Heavy July Rains Washed Away Many Roads In Death Valley National Park
Heading to Death Valley National Park any time soon? If so, and you're planning to explore some of the more remote areas of the park, you should know that a good handful of roads have been washed away by unusually heavy (for Death Valley) July rains.
During July the park received three-quarters of an inch of rain, a monthly amount that hasn't been recorded in Death Valley since 1954, according to the Death Valley Natural History Association.
"The July storms brought major damage to many of the park's roads as well as taking out two power poles that left everyone sweating with no power in Cow Creek for days. Flash flooding has forced the closure of several Death Valley National Park roads," the association said in its August newsletter.
Here's a short video clip captured on July 29 (refresh your screen if it doesn't appear):
According to the association, the following roads are closed and will remain closed until repairs can be made:
* Badwater Road - south of Badwater Basin to the south entrance on Highway 178 near Shoshone, CA is closed. The Badwater Road from Highway 190 at Furnace Creek to Badwater Basin is open, and visitors can access the scenic view points along that 17 mile section of road.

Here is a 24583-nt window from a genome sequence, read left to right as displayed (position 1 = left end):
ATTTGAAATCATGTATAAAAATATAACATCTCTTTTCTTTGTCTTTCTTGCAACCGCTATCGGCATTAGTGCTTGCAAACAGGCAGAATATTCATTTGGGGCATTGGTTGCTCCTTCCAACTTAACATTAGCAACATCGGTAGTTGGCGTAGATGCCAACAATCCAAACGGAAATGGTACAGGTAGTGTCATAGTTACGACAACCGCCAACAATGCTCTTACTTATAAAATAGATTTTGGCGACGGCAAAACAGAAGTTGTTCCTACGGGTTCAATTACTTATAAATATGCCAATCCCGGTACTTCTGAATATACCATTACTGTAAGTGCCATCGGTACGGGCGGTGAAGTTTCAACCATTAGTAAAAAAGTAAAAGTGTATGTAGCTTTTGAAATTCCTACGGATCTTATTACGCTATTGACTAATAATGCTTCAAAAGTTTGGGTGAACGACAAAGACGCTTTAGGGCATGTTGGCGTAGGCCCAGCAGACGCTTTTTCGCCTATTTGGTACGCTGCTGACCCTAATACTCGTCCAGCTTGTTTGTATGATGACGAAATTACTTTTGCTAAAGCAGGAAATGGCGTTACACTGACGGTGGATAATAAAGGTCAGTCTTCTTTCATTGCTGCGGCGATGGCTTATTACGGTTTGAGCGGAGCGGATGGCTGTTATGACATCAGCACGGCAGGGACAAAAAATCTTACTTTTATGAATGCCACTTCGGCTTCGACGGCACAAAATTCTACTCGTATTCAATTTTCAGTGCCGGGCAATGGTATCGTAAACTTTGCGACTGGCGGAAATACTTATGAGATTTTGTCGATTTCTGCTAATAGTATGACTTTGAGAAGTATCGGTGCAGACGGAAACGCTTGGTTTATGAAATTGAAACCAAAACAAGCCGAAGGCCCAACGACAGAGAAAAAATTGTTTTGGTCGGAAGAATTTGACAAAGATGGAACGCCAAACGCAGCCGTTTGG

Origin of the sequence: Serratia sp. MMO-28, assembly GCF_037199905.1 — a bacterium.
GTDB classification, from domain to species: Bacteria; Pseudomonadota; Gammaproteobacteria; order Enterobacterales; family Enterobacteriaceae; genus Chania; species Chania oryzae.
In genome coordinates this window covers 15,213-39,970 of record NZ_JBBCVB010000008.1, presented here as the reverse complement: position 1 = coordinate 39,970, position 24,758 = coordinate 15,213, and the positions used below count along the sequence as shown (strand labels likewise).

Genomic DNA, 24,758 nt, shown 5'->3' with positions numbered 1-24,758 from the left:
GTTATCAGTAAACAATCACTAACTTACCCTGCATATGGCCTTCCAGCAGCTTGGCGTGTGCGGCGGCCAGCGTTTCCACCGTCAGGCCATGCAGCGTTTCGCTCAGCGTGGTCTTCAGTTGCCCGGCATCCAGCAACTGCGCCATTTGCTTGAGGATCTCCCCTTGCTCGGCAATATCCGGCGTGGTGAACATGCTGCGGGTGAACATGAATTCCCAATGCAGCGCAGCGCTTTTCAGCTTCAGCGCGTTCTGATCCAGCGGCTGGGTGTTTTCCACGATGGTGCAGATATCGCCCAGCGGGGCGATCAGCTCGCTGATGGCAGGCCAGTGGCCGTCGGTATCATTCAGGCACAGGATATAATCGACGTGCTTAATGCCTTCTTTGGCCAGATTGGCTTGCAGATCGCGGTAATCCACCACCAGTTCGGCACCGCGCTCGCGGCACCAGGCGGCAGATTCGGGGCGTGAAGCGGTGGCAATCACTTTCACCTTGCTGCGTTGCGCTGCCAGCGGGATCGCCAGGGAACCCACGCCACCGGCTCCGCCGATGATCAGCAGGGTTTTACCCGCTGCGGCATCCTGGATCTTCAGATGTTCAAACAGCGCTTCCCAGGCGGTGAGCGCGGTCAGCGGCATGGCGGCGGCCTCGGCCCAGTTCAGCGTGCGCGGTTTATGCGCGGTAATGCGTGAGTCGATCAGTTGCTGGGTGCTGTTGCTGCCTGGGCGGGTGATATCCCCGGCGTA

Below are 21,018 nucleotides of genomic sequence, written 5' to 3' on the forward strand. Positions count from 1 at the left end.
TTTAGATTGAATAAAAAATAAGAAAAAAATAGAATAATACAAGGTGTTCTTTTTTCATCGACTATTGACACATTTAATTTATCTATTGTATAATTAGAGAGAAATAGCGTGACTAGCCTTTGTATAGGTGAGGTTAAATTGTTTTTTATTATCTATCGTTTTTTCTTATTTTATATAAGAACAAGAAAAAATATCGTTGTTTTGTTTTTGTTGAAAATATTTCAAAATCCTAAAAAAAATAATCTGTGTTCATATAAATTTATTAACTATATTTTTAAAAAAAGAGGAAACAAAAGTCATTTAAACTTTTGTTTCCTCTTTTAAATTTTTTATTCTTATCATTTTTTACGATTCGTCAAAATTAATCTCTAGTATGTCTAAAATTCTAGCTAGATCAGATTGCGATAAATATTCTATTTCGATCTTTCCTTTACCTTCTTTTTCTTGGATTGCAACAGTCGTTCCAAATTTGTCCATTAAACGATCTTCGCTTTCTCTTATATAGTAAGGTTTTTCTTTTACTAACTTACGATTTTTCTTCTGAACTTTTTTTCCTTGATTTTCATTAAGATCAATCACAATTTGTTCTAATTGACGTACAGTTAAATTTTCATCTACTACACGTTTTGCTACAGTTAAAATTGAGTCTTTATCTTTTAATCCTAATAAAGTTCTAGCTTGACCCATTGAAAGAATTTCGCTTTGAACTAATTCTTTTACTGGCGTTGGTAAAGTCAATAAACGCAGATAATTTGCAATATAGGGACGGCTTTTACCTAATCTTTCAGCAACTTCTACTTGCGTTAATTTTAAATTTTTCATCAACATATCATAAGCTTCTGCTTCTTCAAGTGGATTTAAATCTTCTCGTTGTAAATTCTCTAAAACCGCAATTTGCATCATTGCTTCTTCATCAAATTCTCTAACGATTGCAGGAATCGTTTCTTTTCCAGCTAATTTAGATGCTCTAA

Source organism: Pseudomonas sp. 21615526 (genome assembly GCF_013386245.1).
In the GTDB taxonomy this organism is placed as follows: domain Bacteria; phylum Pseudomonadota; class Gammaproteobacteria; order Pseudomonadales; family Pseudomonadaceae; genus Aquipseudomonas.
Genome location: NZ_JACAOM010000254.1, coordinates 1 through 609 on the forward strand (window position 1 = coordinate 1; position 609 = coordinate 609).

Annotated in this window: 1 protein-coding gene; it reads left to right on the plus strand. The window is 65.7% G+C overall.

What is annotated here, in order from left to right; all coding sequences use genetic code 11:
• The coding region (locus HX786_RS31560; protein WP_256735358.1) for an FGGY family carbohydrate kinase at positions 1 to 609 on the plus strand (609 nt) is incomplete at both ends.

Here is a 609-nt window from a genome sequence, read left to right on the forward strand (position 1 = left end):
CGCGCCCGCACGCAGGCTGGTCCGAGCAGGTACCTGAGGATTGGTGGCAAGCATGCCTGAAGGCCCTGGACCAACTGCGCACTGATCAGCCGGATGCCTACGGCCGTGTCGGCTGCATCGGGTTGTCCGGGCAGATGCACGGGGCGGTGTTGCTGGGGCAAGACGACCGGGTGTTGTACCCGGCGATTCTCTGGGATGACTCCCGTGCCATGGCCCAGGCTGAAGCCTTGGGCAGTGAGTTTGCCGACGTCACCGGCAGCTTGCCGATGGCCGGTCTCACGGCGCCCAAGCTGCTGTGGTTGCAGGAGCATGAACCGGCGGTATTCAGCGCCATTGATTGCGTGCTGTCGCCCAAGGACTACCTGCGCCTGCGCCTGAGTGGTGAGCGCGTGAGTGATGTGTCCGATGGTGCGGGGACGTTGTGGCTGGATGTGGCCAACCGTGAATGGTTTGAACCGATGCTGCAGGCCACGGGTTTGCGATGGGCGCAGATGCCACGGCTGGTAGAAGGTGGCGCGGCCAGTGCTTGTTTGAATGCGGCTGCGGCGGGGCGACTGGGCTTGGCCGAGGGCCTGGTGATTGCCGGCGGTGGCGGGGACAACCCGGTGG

* Big Pine/Death Valley Road - maintained by Inyo County
* Emigrant Canyon Road
* Panamint Valley Road - maintained by Inyo County
* Harry Wade Road
* Mustard Canyon Road
* Wildrose Road West Side Road
"Due to the number of roads needing to be cleared, and some of the road damage being quite serious (Badwater Road took a significant hit from the July 18th storm. Large chunks of the road are missing and debris piles have washed over the pavement for more than 20 miles) some of these major roads may take up to four weeks to get open," the association noted. "It may take longer to get to some of the other backcountry roads. Know before you go! Be sure you check conditions anytime you plan to travel within the park."
For the latest updates, check the park's Morning Report, which can be found on Death Valley National Park's homepage.